By Dina Wakley
There’s nothing like the punch and wow-factor a bold and bright patterned paper gives a page.
One thing I’ve learned over the years is how to make a bold piece of patterned paper work for you. Here are a few ideas for using those bright and busy prints.
1. Use strong photos with bold papers.
If your paper is bold, your photographs need to be even bolder to stand out from it.
Busy Christmas morning or birthday photos usually aren’t the best choice because the details get lost against the pattern. For “Growing Fast” I chose three black and white photos of my son. The photos are strong and stand out from the overall brightness of the page.
2. Use bold paper in strips or squares.
Even the most chaotic print can be made manageable by making it smaller and using it in controlled doses.
When you add just a strip or a border of a strong pattern, you provide great visual punch. On “York,” I added a torn border of hot pink paper. The pink paper pops and adds interest but doesn’t take over the layout.
3. Pair a bold pattern with a good neutral.
Try using a bold pattern in a ratio of one-third bold pattern to two-thirds neutral paper.
“Ice Cream” has a strong herringbone print in the center surrounded by a wide border of neutral Kraft. The Kraft helps tone down the pattern and make it manageable. There is enough of the herringbone print on the layout to provide visual interest, but not so much that it overwhelms the layout.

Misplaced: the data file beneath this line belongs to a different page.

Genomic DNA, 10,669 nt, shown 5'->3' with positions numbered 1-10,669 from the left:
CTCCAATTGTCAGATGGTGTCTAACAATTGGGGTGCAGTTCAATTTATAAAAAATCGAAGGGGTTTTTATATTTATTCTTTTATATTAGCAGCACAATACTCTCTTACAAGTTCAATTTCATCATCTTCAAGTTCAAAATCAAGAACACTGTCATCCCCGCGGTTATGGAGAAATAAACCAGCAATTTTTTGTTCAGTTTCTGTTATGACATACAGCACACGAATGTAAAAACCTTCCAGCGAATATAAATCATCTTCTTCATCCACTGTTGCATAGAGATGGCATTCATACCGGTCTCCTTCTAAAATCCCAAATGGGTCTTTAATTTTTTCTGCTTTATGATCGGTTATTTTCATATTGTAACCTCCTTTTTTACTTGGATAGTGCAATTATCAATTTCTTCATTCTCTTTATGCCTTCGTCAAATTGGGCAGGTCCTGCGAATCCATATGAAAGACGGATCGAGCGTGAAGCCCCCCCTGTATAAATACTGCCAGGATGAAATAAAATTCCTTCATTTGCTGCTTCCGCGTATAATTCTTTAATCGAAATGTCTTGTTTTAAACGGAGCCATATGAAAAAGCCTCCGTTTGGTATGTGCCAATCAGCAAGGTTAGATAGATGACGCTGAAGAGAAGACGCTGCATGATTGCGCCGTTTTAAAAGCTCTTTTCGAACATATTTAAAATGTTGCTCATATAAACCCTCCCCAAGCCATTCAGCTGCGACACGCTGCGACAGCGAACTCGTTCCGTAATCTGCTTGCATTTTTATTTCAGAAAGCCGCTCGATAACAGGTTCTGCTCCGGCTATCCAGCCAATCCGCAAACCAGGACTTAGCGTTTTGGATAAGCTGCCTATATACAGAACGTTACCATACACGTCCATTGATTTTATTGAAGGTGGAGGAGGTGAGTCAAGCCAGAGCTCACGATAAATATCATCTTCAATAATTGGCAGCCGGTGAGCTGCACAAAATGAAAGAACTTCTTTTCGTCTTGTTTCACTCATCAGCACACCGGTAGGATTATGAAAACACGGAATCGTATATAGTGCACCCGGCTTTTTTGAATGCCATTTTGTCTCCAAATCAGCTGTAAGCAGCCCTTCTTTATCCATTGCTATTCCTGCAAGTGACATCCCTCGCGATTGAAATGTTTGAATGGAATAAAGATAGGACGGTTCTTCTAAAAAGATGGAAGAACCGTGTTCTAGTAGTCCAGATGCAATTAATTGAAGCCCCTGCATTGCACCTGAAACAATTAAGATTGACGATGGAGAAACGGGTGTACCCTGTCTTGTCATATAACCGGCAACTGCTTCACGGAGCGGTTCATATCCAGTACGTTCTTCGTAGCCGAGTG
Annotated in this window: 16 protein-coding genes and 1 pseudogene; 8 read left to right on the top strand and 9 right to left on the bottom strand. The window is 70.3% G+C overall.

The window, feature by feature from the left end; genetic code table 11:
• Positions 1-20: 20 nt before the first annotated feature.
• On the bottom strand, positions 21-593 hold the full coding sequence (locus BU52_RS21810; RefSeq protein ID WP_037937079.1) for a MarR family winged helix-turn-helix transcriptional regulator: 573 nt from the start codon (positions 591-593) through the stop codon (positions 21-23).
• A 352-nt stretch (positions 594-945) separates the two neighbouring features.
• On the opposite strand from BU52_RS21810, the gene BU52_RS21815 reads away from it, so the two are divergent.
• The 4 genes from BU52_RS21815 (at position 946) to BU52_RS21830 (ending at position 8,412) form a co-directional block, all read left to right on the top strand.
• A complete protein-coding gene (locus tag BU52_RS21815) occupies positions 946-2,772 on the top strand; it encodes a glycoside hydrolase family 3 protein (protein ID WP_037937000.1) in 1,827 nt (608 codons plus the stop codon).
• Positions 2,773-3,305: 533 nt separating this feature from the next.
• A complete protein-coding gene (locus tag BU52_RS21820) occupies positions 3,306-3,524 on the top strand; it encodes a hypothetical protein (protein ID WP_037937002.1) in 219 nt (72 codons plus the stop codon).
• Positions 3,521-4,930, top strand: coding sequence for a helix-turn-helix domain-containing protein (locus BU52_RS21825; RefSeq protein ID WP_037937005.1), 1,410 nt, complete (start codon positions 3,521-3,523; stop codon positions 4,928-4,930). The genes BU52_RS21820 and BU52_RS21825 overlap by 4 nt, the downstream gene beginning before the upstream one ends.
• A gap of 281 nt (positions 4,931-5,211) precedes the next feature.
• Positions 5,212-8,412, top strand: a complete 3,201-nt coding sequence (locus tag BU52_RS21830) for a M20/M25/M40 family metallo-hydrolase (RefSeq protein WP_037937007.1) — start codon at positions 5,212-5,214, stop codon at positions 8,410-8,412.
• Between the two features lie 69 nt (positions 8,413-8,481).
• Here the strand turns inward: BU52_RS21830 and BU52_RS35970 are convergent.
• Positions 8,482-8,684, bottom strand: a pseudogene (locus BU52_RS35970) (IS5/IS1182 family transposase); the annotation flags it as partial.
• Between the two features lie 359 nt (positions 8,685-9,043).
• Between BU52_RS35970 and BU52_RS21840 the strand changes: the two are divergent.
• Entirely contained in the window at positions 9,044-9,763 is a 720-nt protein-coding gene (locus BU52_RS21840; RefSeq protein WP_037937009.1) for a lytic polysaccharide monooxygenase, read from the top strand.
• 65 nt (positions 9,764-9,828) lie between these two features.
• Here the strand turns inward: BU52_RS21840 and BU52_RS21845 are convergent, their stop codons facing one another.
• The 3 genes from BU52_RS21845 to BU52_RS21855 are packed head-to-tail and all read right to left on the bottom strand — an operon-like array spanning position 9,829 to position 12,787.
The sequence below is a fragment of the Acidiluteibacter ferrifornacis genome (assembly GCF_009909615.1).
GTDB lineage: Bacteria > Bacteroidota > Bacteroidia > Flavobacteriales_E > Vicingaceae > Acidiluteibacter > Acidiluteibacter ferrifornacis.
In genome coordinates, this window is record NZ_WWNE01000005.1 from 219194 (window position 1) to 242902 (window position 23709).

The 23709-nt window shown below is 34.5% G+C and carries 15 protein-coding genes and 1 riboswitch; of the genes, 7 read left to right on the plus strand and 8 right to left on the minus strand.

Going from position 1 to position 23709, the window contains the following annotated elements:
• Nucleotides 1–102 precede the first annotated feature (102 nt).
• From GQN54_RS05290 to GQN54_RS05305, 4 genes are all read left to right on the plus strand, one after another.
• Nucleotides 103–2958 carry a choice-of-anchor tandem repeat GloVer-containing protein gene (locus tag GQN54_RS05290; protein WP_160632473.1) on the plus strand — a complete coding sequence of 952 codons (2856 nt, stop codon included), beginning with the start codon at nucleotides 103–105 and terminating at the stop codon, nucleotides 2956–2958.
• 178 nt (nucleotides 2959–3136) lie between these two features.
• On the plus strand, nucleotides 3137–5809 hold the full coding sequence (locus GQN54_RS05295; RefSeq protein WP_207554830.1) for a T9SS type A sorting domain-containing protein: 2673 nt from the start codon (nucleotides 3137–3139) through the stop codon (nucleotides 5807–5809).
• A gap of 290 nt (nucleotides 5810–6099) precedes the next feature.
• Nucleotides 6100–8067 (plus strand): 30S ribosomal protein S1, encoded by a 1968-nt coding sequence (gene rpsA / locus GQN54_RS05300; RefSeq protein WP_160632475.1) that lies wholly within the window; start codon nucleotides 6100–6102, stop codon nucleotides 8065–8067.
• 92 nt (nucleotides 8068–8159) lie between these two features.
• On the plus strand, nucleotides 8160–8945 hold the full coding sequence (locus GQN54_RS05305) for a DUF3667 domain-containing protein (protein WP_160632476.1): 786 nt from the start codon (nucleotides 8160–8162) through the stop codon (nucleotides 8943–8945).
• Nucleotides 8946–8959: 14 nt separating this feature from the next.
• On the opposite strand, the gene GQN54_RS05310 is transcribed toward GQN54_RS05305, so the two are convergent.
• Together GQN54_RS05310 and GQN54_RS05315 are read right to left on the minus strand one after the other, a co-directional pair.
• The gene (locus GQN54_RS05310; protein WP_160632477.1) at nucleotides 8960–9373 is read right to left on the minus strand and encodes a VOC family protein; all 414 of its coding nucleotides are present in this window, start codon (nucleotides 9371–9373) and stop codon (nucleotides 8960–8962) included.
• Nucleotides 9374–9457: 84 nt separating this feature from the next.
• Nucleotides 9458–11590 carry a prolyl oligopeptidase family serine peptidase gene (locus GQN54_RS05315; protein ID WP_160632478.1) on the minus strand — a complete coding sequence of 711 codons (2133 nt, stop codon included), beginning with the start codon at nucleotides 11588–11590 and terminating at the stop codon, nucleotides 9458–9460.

4. Use the bold pattern as your background and add a solid-colored foundation.
In this example, the green vine print could easily overwhelm the photos. I added the solid doily on the page and then created my page on top of the doily. The doily gives a good solid foundation for the layout and prevents the print from being distracting. I also used this technique on the “Growing Fast” page above. On that layout, a strip of black breaks up the pattern and gives a strong foundation for the photographs.
5. Use a contrasting color to draw eyes to your photographs.
If your page has a lot going on, choose a color that will pop against the other colors–then: use that contrasting color near your photographs (for example, use it as a title or as a photo mat). Your photograph will be easier to find amongst the patterns on the page.
On this page “Help,” there are lots of colors and patterns, and the photographs are quite small. To draw the eye to the photos, I added the title in bright yellow letters and put the title at the top of the photos. The yellow pops against the purple and blue and stands out. This helps draw the eye to the photos.
If you use one of these ideas with your bold patterned paper, you’ll be able to make any print work. Happy scrapbooking!
Dina Wakley is a mixed-media and scrapbook artist who lives in Glendale, AZ with her husband and three fellas. You can find more information about Dina’s work and online classes on her website, http://dinawakley.com.